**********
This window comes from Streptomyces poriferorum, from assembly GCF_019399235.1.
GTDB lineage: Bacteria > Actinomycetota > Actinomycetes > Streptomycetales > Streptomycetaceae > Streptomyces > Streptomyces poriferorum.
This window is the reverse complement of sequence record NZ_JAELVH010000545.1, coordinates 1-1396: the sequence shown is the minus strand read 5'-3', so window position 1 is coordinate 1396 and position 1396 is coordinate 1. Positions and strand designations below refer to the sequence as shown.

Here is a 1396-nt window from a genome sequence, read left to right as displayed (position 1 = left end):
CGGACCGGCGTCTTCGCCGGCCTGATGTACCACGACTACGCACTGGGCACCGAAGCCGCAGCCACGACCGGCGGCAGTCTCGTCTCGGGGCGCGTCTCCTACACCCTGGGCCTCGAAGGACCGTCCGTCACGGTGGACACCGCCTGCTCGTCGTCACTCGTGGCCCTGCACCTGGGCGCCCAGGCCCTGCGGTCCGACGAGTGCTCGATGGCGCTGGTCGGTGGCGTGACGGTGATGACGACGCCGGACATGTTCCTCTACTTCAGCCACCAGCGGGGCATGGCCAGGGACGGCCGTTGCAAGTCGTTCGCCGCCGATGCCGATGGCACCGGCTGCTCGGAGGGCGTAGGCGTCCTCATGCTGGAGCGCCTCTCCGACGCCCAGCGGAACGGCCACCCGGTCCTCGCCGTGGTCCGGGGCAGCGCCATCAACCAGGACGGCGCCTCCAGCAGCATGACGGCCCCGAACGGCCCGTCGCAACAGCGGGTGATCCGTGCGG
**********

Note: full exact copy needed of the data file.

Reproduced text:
This window comes from Streptomyces poriferorum, from assembly GCF_019399235.1.
GTDB lineage: Bacteria > Actinomycetota > Actinomycetes > Streptomycetales > Streptomycetaceae > Streptomyces > Streptomyces poriferorum.
This window is the reverse complement of sequence record NZ_JAELVH010000545.1, coordinates 1-1396: the sequence shown is the minus strand read 5'-3', so window position 1 is coordinate 1396 and position 1396 is coordinate 1. Positions and strand designations below refer to the sequence as shown.

Here is a 1396-nt window from a genome sequence, read left to right as displayed (position 1 = left end):
CGGACCGGCGTCTTCGCCGGCCTGATGTACCACGACTACGCACTGGGCACCGAAGCCGCAGCCACGACCGGCGGCAGTCTCGTCTCGGGGCGCGTCTCCTACACCCTGGGCCTCGAAGGACCGTCCGTCACGGTGGACACCGCCTGCTCGTCGTCACTCGTGGCCCTGCACCTGGGCGCCCAGGCCCTGCGGTCCGACGAGTGCTCGATGGCGCTGGTCGGTGGCGTGACGGTGATGACGACGCCGGACATGTTCCTCTACTTCAGCCACCAGCGGGGCATGGCCAGGGACGGCCGTTGCAAGTCGTTCGCCGCCGATGCCGATGGCACCGGCTGCTCGGAGGGCGTAGGCGTCCTCATGCTGGAGCGCCTCTCCGACGCCCAGCGGAACGGCCACCCGGTCCTCGCCGTGGTCCGGGGCAGCGCCATCAACCAGGACGGCGCCTCCAGCAGCATGACGGCCCCGAACGGCCCGTCGCAACAGCGGGTGATCCGTGCGG